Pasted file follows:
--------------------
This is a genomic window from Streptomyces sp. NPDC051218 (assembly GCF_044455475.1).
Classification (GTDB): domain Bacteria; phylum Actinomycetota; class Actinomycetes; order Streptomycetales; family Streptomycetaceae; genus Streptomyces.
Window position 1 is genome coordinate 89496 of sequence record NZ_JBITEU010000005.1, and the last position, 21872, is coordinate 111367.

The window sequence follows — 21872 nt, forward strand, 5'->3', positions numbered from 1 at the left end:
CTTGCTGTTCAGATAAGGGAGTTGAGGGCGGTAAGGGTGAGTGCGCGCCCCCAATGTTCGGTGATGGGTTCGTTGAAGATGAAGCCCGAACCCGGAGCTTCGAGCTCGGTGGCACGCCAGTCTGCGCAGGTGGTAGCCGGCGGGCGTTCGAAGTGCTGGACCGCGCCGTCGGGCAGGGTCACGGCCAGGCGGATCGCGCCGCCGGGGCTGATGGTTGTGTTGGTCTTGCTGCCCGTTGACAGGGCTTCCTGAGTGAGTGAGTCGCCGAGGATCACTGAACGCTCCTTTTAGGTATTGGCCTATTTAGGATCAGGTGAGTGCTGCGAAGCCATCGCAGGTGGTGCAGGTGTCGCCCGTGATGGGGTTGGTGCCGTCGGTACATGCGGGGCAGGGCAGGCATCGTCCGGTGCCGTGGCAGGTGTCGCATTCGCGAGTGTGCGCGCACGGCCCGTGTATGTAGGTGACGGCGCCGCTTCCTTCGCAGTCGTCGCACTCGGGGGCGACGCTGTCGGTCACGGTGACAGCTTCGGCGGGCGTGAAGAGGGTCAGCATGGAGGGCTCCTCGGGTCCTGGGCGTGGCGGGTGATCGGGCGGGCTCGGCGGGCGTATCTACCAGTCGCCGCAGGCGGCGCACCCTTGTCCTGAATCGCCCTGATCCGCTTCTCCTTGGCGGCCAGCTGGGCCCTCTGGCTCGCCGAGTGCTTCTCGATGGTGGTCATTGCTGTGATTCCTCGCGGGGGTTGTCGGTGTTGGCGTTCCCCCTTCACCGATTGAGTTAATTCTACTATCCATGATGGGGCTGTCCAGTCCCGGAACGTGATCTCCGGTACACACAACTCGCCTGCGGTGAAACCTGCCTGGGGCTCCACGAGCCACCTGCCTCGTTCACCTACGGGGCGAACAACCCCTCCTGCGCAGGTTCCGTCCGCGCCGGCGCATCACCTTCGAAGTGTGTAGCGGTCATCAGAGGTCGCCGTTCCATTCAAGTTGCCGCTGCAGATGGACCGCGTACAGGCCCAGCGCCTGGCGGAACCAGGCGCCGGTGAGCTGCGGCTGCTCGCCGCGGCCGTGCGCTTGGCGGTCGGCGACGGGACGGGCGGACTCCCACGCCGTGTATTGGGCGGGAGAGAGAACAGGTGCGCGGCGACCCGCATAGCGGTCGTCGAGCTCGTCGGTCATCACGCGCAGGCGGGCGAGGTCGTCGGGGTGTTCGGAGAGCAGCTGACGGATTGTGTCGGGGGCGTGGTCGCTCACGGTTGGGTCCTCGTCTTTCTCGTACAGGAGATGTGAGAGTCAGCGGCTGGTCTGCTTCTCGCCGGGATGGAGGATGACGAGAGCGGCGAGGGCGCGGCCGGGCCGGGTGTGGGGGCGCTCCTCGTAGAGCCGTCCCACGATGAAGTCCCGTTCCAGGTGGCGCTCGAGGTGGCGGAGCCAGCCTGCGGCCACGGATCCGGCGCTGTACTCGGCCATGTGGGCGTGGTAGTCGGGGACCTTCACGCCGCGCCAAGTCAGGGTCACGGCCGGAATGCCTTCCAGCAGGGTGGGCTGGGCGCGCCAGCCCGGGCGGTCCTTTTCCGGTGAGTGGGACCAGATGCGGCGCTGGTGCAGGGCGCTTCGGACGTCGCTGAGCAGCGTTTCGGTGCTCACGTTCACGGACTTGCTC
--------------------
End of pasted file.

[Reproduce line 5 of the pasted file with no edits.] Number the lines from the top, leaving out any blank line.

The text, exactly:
CTTGCTGTTCAGATAAGGGAGTTGAGGGCGGTAAGGGTGAGTGCGCGCCCCCAATGTTCGGTGATGGGTTCGTTGAAGATGAAGCCCGAACCCGGAGCTTCGAGCTCGGTGGCACGCCAGTCTGCGCAGGTGGTAGCCGGCGGGCGTTCGAAGTGCTGGACCGCGCCGTCGGGCAGGGTCACGGCCAGGCGGATCGCGCCGCCGGGGCTGATGGTTGTGTTGGTCTTGCTGCCCGTTGACAGGGCTTCCTGAGTGAGTGAGTCGCCGAGGATCACTGAACGCTCCTTTTAGGTATTGGCCTATTTAGGATCAGGTGAGTGCTGCGAAGCCATCGCAGGTGGTGCAGGTGTCGCCCGTGATGGGGTTGGTGCCGTCGGTACATGCGGGGCAGGGCAGGCATCGTCCGGTGCCGTGGCAGGTGTCGCATTCGCGAGTGTGCGCGCACGGCCCGTGTATGTAGGTGACGGCGCCGCTTCCTTCGCAGTCGTCGCACTCGGGGGCGACGCTGTCGGTCACGGTGACAGCTTCGGCGGGCGTGAAGAGGGTCAGCATGGAGGGCTCCTCGGGTCCTGGGCGTGGCGGGTGATCGGGCGGGCTCGGCGGGCGTATCTACCAGTCGCCGCAGGCGGCGCACCCTTGTCCTGAATCGCCCTGATCCGCTTCTCCTTGGCGGCCAGCTGGGCCCTCTGGCTCGCCGAGTGCTTCTCGATGGTGGTCATTGCTGTGATTCCTCGCGGGGGTTGTCGGTGTTGGCGTTCCCCCTTCACCGATTGAGTTAATTCTACTATCCATGATGGGGCTGTCCAGTCCCGGAACGTGATCTCCGGTACACACAACTCGCCTGCGGTGAAACCTGCCTGGGGCTCCACGAGCCACCTGCCTCGTTCACCTACGGGGCGAACAACCCCTCCTGCGCAGGTTCCGTCCGCGCCGGCGCATCACCTTCGAAGTGTGTAGCGGTCATCAGAGGTCGCCGTTCCATTCAAGTTGCCGCTGCAGATGGACCGCGTACAGGCCCAGCGCCTGGCGGAACCAGGCGCCGGTGAGCTGCGGCTGCTCGCCGCGGCCGTGCGCTTGGCGGTCGGCGACGGGACGGGCGGACTCCCACGCCGTGTATTGGGCGGGAGAGAGAACAGGTGCGCGGCGACCCGCATAGCGGTCGTCGAGCTCGTCGGTCATCACGCGCAGGCGGGCGAGGTCGTCGGGGTGTTCGGAGAGCAGCTGACGGATTGTGTCGGGGGCGTGGTCGCTCACGGTTGGGTCCTCGTCTTTCTCGTACAGGAGATGTGAGAGTCAGCGGCTGGTCTGCTTCTCGCCGGGATGGAGGATGACGAGAGCGGCGAGGGCGCGGCCGGGCCGGGTGTGGGGGCGCTCCTCGTAGAGCCGTCCCACGATGAAGTCCCGTTCCAGGTGGCGCTCGAGGTGGCGGAGCCAGCCTGCGGCCACGGATCCGGCGCTGTACTCGGCCATGTGGGCGTGGTAGTCGGGGACCTTCACGCCGCGCCAAGTCAGGGTCACGGCCGGAATGCCTTCCAGCAGGGTGGGCTGGGCGCGCCAGCCCGGGCGGTCCTTTTCCGGTGAGTGGGACCAGATGCGGCGCTGGTGCAGGGCGCTTCGGACGTCGCTGAGCAGCGTTTCGGTGCTCACGTTCACGGACTTGCTC